Let the wedding-dress predictions begin!

Fifteen months after Keira Knightley was introduced to Klaxons keyboardist James Righton, the face of Chanel's Coco Mademoiselle fragrance has announced that she's off the market. With a wispy figure and model-like features, the 27-year-old actress is every designer's dream bride. The question is: Who's going to be the lucky suitor?

"Karl Lagerfeld immediately comes to mind for Keira's big day," says celebrity stylist Sam Saboura. "Chanel is the perfect blend of edgy and feminine. Keira has a toughness and innocence about her. I'd like to see her meld the two."

Saboura, who has worked with Jennifer Aniston and Sarah Jessica Parker, cautions against anything too big or poufy. Knightley has a delicate frame. So anything with excessive layers of tulle or fabric could completely overwhelm. 

"I'd love to see her in a streamlined column that would show off her figure, not hide it," explains Saboura. "Lace is very big right now. So that would be very of-the-moment."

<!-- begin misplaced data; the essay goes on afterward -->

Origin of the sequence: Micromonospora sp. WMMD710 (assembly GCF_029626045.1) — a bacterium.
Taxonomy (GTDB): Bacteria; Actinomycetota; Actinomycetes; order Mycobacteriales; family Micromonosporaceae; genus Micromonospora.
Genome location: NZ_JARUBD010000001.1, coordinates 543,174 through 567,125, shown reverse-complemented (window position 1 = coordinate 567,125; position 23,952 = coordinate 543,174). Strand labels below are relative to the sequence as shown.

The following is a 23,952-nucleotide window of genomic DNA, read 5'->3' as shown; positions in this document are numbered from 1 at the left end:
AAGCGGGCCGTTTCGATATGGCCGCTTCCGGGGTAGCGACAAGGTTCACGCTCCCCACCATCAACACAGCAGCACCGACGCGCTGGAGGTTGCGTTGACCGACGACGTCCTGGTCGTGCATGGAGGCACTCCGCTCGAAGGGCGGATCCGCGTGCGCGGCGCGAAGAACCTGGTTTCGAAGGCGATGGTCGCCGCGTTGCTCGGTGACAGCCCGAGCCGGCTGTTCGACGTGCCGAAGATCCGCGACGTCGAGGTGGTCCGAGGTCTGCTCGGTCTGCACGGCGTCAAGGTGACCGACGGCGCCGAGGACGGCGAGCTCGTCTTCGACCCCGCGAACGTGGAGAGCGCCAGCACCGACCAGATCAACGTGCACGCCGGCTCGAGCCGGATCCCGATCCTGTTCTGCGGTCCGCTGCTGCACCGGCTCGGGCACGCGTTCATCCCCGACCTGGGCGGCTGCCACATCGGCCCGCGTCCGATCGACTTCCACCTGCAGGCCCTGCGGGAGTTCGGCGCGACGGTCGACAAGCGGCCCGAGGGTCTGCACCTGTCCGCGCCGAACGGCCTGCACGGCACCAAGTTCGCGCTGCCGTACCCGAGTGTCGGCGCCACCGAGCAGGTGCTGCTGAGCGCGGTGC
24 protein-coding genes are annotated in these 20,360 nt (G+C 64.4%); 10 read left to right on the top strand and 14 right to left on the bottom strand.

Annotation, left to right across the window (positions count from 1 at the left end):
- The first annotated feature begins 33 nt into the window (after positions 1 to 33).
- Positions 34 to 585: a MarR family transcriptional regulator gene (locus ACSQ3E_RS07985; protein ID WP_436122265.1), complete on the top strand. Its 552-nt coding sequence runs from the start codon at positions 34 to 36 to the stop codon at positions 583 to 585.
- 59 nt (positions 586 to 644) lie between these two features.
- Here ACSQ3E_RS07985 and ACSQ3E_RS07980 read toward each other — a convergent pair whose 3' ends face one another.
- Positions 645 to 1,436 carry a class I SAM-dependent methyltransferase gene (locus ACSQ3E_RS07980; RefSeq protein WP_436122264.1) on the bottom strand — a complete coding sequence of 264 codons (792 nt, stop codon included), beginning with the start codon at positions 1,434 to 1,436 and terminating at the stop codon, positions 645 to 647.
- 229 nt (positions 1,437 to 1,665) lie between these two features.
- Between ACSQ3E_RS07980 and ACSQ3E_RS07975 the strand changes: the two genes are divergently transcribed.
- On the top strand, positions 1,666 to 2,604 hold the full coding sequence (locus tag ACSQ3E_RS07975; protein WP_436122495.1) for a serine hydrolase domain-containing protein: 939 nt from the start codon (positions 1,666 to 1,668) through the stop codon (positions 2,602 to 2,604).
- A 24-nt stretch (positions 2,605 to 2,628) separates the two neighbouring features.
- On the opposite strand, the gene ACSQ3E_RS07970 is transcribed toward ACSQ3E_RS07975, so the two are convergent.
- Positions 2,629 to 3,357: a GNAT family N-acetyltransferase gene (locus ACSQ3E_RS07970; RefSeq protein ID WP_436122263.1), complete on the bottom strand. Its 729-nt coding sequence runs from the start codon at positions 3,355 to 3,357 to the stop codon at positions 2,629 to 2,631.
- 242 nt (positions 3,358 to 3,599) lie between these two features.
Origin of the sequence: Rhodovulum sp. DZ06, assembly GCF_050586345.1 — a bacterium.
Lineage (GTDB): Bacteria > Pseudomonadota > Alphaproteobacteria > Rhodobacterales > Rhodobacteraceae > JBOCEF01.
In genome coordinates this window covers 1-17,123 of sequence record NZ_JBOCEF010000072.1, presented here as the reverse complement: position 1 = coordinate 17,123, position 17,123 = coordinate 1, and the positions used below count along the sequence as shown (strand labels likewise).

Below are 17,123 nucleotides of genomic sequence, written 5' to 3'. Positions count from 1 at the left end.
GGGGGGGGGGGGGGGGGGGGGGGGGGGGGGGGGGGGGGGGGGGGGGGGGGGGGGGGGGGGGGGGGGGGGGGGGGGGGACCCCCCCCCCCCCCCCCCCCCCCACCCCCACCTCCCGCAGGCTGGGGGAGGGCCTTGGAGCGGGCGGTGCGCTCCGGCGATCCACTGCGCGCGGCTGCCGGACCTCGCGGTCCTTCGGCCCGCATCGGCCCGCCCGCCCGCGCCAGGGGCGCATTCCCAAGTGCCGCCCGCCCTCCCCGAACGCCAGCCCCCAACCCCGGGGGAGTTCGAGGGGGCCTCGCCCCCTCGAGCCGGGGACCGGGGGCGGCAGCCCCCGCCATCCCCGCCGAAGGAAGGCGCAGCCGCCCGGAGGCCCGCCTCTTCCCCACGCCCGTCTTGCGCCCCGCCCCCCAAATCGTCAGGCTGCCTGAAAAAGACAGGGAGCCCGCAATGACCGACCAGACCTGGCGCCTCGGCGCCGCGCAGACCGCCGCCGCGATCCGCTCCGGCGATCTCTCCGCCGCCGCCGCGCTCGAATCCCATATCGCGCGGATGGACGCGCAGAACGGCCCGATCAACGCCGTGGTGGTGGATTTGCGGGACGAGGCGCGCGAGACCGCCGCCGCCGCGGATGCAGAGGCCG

Pamela Watson, a stylist who's worked with Jessica Simpson, agrees. "Keira is so small-busted and thin that a traditional strapless wouldn't do her justice." Instead, Watson would prefer close-to-the-body lace overlays - a style Marchesa has made popular.

Two of the defining moments in Knightley's film career have been marked by high fashion. In 2003, she stepped onto the big screen in "Love Actually" in a fairy-like wedding gown that made male fans weak in the knees. Then, in 2007, she captured our hearts in "Atonement" with a slinky emerald-green gown crafted from silk, organza and chiffon. Both dresses were soft and unstructured, yet they wowed all the same.

That's the key, says Watson. Delicate but dramatic. "I like the idea of her doing something romantic and ethereal," says Watson. "It's also important that she expose some skin in the right places. Otherwise, she'll be swallowed up."

The same holds true for hair and makeup styles. Dark eyes, red lips and tons of hairspray would conceal Knightley's bone structure. Pale pinks, nudes, a messy updo or swept-back bun would highlight her features without detracting from them.

"Think 1940s," says Saboura. "Her look certainly suits the era."